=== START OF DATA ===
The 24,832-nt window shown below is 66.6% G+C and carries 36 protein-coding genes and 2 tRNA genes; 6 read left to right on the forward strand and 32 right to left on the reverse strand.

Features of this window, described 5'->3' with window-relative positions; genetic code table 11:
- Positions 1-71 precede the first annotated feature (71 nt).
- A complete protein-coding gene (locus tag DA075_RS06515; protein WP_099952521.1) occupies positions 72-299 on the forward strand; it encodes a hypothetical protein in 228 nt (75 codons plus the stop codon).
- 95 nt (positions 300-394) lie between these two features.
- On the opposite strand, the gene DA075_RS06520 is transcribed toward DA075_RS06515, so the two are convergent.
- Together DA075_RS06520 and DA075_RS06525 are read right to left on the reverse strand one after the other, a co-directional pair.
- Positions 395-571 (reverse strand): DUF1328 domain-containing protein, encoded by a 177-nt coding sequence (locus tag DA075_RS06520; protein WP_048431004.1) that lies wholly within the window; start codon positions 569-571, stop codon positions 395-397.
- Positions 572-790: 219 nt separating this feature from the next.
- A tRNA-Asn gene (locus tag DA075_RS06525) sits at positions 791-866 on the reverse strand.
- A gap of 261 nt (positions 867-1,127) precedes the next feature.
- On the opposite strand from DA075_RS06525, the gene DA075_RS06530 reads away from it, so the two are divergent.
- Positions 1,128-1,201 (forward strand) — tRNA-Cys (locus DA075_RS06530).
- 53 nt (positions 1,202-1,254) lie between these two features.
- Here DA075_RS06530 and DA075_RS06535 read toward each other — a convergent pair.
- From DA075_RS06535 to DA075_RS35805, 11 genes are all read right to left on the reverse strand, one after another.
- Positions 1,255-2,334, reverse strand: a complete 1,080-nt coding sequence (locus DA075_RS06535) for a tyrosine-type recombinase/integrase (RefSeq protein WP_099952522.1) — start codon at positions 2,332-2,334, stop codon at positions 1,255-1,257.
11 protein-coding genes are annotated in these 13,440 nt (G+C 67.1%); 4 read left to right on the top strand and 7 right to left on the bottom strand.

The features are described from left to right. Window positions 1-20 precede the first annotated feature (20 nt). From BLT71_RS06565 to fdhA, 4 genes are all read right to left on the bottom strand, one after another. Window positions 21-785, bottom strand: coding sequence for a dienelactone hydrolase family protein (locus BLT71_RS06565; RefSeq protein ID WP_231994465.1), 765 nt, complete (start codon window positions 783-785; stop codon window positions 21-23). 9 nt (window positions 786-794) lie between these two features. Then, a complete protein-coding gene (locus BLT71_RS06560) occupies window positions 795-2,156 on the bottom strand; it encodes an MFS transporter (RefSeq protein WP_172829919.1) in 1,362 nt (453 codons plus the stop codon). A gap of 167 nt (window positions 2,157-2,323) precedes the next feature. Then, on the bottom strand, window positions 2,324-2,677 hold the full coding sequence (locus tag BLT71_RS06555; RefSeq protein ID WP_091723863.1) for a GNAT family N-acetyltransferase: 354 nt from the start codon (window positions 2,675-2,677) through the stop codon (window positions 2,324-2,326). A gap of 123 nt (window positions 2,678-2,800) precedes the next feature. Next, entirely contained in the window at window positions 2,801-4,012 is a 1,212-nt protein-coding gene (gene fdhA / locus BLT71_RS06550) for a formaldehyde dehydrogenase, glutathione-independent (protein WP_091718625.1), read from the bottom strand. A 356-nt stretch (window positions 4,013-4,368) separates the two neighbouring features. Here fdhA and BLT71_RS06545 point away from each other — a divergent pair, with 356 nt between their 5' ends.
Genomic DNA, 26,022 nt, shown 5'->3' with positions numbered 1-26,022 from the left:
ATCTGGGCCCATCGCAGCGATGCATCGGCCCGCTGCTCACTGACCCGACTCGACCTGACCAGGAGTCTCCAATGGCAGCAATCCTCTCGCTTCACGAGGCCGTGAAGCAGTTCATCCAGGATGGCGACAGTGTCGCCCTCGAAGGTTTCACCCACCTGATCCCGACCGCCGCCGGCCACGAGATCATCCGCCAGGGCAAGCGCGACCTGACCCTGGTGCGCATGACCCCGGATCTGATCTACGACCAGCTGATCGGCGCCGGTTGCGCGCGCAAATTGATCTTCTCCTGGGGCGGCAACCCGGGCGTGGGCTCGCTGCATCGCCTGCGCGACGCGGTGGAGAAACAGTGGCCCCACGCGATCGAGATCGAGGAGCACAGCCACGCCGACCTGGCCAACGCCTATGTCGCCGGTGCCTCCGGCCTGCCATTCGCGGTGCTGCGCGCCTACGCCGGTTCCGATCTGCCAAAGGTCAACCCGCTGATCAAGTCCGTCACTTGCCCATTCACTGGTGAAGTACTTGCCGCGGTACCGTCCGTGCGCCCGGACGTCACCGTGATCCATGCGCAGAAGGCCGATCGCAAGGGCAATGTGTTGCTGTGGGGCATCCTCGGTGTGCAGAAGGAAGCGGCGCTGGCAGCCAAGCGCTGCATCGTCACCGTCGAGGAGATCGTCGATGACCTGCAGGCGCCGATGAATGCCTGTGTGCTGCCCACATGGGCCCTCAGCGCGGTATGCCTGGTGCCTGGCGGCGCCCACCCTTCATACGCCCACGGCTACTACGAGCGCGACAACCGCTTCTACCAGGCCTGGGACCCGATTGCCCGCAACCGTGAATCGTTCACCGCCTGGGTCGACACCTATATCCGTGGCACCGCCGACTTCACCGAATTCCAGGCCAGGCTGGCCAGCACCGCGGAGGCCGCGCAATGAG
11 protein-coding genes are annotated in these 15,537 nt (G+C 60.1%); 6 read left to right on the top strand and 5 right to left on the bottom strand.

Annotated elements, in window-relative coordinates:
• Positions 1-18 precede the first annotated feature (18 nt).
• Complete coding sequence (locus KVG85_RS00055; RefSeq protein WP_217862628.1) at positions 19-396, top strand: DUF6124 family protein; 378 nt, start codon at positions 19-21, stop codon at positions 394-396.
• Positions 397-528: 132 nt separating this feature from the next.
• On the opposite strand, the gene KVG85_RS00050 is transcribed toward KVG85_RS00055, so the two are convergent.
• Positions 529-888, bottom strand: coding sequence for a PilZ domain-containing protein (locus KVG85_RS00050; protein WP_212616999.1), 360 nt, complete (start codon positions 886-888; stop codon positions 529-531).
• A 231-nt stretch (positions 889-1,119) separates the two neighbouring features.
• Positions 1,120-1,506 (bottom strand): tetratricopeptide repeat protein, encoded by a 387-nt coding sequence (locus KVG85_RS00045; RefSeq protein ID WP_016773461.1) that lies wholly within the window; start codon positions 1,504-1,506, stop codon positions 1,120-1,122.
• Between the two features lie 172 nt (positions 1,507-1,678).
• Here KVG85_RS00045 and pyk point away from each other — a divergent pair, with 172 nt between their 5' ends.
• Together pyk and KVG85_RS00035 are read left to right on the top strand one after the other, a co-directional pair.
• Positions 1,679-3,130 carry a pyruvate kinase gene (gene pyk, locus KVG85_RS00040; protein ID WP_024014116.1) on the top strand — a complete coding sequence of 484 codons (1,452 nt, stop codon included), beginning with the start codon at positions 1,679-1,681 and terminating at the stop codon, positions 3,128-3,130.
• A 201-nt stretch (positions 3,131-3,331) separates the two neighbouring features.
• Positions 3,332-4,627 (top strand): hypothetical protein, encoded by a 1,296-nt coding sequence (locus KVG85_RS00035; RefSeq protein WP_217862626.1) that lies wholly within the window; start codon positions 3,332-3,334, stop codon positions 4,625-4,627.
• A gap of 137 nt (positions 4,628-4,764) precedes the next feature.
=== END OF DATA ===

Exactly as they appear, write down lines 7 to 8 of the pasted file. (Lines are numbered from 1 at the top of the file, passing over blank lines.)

- Together DA075_RS06520 and DA075_RS06525 are read right to left on the reverse strand one after the other, a co-directional pair.
- Positions 395-571 (reverse strand): DUF1328 domain-containing protein, encoded by a 177-nt coding sequence (locus tag DA075_RS06520; protein WP_048431004.1) that lies wholly within the window; start codon positions 569-571, stop codon positions 395-397.